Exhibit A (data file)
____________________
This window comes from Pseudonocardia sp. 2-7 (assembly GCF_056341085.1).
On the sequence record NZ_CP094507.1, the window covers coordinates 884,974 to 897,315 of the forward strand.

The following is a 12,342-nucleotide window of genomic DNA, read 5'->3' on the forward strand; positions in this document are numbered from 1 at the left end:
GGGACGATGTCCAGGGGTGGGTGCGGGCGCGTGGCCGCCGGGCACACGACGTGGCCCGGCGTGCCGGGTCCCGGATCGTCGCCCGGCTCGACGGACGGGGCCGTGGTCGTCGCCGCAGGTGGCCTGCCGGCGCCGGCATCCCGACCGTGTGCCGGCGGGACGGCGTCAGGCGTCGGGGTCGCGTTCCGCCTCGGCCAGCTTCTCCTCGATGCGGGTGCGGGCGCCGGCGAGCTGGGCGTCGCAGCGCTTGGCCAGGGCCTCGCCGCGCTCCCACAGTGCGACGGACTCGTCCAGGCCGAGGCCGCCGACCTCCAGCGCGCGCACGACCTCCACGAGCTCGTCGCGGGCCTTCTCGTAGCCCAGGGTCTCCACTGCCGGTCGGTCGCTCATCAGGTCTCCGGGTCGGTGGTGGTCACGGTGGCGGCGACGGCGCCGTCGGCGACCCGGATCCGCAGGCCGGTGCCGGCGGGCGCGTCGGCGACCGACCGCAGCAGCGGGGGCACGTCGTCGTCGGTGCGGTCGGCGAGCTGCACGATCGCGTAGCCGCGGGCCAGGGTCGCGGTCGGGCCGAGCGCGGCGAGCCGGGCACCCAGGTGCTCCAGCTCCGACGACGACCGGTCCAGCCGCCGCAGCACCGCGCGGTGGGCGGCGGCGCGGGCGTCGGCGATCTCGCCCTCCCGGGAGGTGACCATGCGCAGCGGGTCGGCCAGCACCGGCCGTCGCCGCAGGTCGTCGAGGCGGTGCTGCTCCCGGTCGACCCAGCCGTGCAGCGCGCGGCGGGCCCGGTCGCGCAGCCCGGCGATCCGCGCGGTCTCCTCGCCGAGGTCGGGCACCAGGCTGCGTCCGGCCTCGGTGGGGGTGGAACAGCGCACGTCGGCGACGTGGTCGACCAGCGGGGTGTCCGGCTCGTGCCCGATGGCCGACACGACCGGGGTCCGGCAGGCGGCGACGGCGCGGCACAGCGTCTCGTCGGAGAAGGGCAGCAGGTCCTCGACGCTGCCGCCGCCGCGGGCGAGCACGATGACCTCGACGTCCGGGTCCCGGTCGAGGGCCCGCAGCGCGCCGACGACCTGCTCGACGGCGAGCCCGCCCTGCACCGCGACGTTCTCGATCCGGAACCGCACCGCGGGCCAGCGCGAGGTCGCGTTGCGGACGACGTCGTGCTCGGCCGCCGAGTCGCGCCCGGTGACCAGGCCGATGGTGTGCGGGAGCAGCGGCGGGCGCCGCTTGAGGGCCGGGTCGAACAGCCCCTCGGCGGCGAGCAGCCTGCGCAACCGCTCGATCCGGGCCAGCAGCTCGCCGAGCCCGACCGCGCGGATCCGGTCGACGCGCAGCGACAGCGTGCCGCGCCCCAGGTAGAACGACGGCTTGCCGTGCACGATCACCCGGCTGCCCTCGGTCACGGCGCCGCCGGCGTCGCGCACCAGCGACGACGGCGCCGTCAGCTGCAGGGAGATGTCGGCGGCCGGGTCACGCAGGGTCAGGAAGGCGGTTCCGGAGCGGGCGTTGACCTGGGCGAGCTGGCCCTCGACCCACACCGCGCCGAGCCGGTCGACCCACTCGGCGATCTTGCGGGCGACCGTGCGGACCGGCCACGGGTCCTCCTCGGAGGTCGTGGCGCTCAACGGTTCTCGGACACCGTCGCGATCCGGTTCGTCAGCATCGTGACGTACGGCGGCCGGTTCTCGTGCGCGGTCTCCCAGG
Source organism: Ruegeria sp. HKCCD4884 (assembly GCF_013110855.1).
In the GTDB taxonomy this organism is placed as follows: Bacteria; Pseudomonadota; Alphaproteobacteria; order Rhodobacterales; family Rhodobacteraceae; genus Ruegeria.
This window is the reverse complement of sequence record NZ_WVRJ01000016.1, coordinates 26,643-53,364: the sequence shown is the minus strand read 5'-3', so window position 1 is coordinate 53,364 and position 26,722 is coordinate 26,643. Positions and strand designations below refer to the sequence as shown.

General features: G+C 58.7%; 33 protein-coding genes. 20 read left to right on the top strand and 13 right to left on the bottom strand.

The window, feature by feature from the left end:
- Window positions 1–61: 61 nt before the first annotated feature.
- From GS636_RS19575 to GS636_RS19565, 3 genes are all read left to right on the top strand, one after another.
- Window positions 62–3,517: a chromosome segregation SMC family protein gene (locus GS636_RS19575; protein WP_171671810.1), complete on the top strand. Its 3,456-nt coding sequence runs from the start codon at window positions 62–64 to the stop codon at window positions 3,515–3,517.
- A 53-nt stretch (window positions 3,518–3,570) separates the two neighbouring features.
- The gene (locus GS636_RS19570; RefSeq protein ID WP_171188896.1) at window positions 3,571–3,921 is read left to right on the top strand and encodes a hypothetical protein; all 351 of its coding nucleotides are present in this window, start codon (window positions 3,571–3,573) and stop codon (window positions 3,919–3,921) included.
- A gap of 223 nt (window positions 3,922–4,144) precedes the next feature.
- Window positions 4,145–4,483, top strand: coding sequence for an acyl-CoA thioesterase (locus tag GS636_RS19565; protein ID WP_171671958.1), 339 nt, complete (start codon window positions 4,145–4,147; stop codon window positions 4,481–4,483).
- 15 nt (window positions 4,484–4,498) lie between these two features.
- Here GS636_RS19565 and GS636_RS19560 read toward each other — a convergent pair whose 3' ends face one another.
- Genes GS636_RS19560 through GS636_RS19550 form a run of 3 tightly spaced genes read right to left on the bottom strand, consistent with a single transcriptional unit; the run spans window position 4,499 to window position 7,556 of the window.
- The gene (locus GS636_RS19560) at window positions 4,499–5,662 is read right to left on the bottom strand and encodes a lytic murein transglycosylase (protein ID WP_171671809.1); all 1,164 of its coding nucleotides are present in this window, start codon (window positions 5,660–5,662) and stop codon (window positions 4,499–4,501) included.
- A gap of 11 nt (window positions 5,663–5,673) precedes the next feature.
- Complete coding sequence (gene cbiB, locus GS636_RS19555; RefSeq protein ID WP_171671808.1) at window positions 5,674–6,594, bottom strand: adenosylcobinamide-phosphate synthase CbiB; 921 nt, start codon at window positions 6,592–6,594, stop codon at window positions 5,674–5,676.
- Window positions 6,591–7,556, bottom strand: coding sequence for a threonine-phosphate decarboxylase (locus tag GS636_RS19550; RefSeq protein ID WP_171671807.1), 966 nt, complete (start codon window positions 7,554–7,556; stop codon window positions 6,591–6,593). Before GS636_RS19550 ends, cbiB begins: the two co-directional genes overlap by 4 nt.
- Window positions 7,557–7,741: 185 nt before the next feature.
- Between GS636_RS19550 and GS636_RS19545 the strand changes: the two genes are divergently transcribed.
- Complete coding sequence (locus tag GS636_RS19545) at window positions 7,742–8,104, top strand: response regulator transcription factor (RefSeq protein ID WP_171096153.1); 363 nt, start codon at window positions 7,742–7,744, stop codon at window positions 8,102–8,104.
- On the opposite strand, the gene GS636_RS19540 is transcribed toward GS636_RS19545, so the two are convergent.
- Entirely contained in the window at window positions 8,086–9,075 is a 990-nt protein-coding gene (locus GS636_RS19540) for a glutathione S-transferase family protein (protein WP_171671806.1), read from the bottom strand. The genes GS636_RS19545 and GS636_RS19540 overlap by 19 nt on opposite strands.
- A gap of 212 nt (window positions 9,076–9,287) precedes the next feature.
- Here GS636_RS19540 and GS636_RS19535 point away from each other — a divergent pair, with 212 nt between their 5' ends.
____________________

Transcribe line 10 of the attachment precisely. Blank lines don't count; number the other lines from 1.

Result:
- Window positions 1–61: 61 nt before the first annotated feature.